Visual Creative Sharina Shahrin on the Burden Women Bear

01/13/2017 03:41 pm ET Updated Jan 13, 2017

In Prague, 23-year-old visual creative Sharina Shahrin spends her day visiting galleries, exhibitions, and a variety of studios. As a fine arts student at Prague College, she decides each day for herself — challenging her strength and seeing how much she can push herself to reach her potential.

Shahrin always loved creating. As a young child she was making cards every single day for family members. Although she never considered taking art as a course in high school, Shahrin had a few buffer months to decide what she wanted to do after graduating. The ambitious artist did a foundation in Art and Design, trying to see if it’s the path she wanted to tread, and ended up having trouble stopping once she started. She then went to the London College of Fashion to earn a degree in Creative Direction, and is now studying at Prague College.

“I believe you’re on the right path when you’re doing something you love,” she said. “You attract people purely based on the energy of your work.”

Growing up in Kuala Lumpur and then living in London — two cities where thousands of Muslims reside — Shahrin faced many adversities after moving to Prague. As a woman who dons the hijab, she was often faced with racial slurs and prejudice comments from passersby.

“I was put in a position where I questioned — not really my morals — but whether I feel safe or comfortable enough to wear the hijab,” she said.

Shahrin then asked herself how she can channel all the negativity, hatred, and lack of understanding into her art — and decided on a body of work that demystifies the understanding of Muslim women.

In light of capturing the constant conversations Shahrin had with her non-Muslim roommate who encouraged her to stay true to her identity, the young artist created a series of photos to showcase that she is Muslim, and how Muslim women do everyday things. They get ready together, go shopping together, and just chill at home and watch movies, too.

Patricia Potancokova
Patricia Potancokova

“If it wasn’t for her, I wouldn’t have been able to go through the first few months here,” shared Shahrin, about her roommate. “She was the one who was like, ‘Sharina, wear it. This is who you are, and you look so beautiful in it. You should never have to hide that.’ That coming from a girl who isn’t even Muslim — that really shook me to my core.”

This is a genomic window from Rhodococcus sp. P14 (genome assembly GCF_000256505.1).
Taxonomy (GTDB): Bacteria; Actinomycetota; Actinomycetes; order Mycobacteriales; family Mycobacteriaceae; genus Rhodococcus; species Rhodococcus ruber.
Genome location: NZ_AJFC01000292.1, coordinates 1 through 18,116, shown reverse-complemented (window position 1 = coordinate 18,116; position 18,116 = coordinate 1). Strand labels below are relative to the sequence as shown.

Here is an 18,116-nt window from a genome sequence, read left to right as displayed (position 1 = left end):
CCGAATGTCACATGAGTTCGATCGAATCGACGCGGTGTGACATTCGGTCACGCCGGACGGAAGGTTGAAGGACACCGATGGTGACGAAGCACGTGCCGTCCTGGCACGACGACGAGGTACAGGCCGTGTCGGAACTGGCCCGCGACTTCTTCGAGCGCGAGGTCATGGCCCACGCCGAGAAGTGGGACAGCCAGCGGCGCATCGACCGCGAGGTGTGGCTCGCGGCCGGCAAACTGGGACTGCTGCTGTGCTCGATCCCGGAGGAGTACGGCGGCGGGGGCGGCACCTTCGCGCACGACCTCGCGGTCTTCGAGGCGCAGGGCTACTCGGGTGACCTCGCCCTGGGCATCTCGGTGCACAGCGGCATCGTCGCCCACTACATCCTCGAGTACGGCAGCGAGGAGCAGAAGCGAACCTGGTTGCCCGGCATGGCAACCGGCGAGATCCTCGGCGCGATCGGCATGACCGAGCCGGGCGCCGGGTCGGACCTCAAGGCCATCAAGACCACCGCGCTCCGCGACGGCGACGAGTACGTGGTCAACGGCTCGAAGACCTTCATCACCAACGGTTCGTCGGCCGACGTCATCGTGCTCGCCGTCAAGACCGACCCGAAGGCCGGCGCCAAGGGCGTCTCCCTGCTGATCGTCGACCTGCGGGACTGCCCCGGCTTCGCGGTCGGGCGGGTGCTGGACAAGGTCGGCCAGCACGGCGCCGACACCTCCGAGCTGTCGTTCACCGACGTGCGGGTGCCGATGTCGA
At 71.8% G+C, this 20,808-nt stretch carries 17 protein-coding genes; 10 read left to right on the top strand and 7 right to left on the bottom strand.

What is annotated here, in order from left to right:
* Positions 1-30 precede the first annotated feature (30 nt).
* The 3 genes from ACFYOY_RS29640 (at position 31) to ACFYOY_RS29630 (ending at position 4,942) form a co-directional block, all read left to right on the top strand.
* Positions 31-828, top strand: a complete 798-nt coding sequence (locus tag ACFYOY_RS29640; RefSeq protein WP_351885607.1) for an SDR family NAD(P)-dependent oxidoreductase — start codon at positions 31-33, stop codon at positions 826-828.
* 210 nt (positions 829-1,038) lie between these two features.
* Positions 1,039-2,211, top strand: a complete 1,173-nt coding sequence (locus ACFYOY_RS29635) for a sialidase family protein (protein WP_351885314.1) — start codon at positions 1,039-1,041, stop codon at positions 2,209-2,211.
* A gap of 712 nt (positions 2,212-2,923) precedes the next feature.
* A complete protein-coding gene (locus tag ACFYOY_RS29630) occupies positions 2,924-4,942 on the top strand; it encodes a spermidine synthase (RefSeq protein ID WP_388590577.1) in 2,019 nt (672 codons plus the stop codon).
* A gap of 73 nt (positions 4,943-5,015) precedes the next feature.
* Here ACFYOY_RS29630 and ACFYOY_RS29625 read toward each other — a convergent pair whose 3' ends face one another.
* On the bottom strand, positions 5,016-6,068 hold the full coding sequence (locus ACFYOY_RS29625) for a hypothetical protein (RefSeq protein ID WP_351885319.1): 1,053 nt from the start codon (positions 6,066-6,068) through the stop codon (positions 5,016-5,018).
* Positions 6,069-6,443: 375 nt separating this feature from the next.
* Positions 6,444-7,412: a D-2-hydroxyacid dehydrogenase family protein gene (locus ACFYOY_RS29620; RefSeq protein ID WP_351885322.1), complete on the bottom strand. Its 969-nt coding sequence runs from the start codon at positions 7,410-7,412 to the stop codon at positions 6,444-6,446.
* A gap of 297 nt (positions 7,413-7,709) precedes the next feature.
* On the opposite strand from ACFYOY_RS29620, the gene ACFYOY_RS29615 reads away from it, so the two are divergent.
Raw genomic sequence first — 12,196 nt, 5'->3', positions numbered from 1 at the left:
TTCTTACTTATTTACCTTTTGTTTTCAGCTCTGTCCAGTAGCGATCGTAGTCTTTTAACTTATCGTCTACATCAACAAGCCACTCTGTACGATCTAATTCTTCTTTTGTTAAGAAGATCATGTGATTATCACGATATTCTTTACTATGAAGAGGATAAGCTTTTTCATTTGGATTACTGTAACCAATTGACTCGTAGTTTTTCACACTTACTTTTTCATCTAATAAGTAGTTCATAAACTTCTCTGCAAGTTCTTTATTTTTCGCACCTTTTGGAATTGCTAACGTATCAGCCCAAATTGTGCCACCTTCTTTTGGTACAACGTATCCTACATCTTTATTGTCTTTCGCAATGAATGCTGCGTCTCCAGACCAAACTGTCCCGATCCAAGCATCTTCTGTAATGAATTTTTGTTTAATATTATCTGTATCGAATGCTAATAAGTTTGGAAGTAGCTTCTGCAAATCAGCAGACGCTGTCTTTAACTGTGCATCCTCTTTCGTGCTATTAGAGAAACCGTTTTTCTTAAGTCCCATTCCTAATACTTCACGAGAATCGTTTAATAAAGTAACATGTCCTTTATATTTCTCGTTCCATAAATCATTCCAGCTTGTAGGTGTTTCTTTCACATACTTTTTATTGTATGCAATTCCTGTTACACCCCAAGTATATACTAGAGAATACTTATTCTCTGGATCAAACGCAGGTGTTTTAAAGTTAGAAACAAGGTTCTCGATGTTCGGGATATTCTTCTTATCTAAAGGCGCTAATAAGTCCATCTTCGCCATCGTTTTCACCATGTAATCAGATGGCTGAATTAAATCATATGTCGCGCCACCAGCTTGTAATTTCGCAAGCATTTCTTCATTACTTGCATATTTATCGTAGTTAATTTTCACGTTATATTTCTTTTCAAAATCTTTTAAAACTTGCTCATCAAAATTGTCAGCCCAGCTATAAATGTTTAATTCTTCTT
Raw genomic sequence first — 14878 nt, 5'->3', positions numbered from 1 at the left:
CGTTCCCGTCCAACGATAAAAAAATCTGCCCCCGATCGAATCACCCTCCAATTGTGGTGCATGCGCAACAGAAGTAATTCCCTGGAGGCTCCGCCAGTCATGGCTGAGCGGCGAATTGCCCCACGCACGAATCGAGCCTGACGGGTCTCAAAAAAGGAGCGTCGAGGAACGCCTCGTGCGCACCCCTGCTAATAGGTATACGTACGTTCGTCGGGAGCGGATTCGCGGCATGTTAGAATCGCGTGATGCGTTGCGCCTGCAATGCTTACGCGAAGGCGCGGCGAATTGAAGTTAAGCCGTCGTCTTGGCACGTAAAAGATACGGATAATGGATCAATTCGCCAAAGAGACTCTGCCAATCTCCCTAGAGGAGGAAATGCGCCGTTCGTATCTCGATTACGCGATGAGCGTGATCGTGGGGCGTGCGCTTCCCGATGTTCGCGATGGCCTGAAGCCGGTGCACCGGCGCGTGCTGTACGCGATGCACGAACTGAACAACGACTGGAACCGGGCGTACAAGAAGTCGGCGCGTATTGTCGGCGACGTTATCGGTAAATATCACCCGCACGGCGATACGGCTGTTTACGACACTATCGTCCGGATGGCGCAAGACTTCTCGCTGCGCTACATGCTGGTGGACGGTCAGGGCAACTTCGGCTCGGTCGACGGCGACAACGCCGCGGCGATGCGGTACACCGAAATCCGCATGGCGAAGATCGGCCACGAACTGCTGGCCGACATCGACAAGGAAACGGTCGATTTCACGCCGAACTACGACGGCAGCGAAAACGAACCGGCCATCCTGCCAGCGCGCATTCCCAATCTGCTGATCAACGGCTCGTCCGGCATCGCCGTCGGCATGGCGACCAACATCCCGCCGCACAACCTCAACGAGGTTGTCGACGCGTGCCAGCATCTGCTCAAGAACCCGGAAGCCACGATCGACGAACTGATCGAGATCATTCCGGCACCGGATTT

Another body of work that similarly exudes messages of internal strength, and holds particular significance to Shahrin, is a mixed media piece she created in 2016 for a feminist art show in Malaysia. Titled “The Burden We Bear”, the piece is a representation of a woman’s heart.

Sharina Shahrin

"We feel everything,” she said. “The good, the bad. We feel it all so intensely. I personally see this as an experience that we have as women and that men don't. Men can't really actively engage with it. They generally have this idea of hyper-masculinity. This piece is me representing a woman's heart. With the texture, it looks like a peeling wall - a wall deteriorating. But there's a certain beauty to it. It shows that no matter what we go through as women, the fact that we have to do twice as much just to get at the same level or make ourselves noticed, through all the struggles, the burden, everything — there’s still a part of me that would never not want to be a woman, because we’re still able to maintain that elegance and strength to rise above it all.”

Shahrin says that there is a certain strength that women acquire, adding that it is a burden, but woman bear it regardless and truly embrace it.

“It’s nice as an artist to be able to channel your experience and struggles and put it to good use,” the creative shared. “I think that’s my responsibility as an artist, especially a Muslim artist. We need to demystify all these misconceptions of our religion, and that’s what I’m currently doing.”

Shahrin is the managing director of Everyday Studios — a studio she created to be a platform for art and design in Malaysia. She is also the founder of Baju, a clothing line that explores traditional Malaysian batik. Although the concept of this line was intended for just Malaysians themselves, Shahrin now receives orders from all around the world.

View more of Shahrin’s work here and here.

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